Working in partnerships can lead to better outcomes than working alone. Successful partnerships strengthen the capacity of projects and services to broaden their reach, engage more stakeholders and achieve shared objectives.
Partnerships may be either strategic and concerned with the broad program concept, scope, direction or planning; or operational and concerned with resources, incentives, engagement and communication. Partnerships can be formal or informal and one-off, short-term or ongoing.
Partnerships can achieve greater outcomes than individuals or organisations working alone; they share expertise, skills and resources.
Partnerships are good for working in health promoting ways because they:
- Help to reduce service gaps.
- Make systems easier for our community to understand and access.
- Share resources, workloads, ideas, information, skills and knowledge.
- Increase the number of people we can reach.
- Increase what we can do.
- Can improve the quality of programs.
- Involve people with different strengths and perspectives to improve planning, implementation and evaluation processes.
- Empower communities to achieve their well-being goals.
- Promote a shared approach to addressing areas that impact on health (see Determinants of Health).
- Foster the sharing of resources, differing ideas, experiences, and strengths.
- Give our work a stronger voice.
- Allow us to better understand our community’s needs and how we can better support them.
- Help us be more creative and implement diverse strategies.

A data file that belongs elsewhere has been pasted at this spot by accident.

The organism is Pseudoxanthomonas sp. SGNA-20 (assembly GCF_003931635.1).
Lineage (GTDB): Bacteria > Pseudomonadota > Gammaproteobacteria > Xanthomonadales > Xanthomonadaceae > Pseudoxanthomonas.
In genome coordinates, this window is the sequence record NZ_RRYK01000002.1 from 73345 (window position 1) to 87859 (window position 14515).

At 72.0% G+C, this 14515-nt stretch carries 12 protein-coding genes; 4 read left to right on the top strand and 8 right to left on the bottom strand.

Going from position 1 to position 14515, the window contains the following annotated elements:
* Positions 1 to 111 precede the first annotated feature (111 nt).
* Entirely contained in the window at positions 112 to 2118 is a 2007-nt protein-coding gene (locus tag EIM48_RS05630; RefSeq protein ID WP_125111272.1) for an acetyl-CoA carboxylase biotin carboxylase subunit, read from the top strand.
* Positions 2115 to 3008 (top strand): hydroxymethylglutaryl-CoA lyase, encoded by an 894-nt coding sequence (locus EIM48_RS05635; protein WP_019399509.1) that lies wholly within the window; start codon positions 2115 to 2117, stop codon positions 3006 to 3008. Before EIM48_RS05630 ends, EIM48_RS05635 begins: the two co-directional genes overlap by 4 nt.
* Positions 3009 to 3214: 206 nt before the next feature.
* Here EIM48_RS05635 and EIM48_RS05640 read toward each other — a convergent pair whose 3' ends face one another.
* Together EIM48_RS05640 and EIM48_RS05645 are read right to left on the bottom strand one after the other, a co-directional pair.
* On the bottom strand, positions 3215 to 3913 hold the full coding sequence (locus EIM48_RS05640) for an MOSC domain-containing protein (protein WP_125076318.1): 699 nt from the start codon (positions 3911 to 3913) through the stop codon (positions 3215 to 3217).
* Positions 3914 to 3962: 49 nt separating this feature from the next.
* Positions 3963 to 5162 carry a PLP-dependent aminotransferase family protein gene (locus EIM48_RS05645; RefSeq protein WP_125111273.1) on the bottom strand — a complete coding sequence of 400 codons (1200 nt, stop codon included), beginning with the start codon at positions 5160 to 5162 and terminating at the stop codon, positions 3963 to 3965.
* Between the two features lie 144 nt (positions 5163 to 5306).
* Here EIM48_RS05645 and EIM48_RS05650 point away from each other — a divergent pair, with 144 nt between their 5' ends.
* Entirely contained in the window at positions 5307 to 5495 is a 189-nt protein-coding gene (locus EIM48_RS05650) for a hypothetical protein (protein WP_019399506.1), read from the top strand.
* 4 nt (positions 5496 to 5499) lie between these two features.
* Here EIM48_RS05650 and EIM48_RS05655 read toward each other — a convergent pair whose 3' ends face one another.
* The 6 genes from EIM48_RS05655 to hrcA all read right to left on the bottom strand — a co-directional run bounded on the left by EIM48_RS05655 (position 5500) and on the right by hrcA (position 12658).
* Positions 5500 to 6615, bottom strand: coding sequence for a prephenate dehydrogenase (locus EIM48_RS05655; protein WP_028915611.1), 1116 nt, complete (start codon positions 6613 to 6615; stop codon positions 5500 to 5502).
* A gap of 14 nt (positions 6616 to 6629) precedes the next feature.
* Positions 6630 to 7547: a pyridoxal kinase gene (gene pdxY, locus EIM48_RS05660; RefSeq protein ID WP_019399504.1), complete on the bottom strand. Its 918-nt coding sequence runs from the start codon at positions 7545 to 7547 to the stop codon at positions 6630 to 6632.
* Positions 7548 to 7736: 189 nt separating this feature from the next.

- Produce outcomes that are often more sustainable and long-lasting.
- Are a proven way to work with hard to reach groups by working with agencies they already trust.
- Help us work better with other services building understanding and trust.
- Improve referral processes.
Successful Partnerships require:
- Honesty and open communication.
- Respectful negotiation.
- Clear purpose and agreed expectations.
- A welcoming and supportive space so all partners can contribute to shared goals respectfully
- Commitment and respect for the partners involved
Health Promoting Partnerships occur when we:
- Work in a person-centred way with consumers, their families and carers.
- Meet to plan coordinated strategies
- Support the work of communities to achieve their health and well-being goals.
- Welcome and include consumers views and contributions in planning, delivery and evaluations.
- Work as a team either within our service or across services.
- Have informal or formal arrangements with other agencies around sharing resources, knowledge, data or referrals.
- Formalise relationships and goals in memorandums that agree how to work together e.g. contracts, referral protocols, project plans and terms of references.
- Network with others to stay up to date and invest in building improved relationships.
- Come together to achieve a project, set-up a new service, or lobby for change.
- Share information and knowledge about our work and our communities’ needs.
- Share skills and resources across teams and organisations.
- Coordinate our health promotion activities so we can add value to the work of others.
- Collaborate to combine our effort to reach shared goals.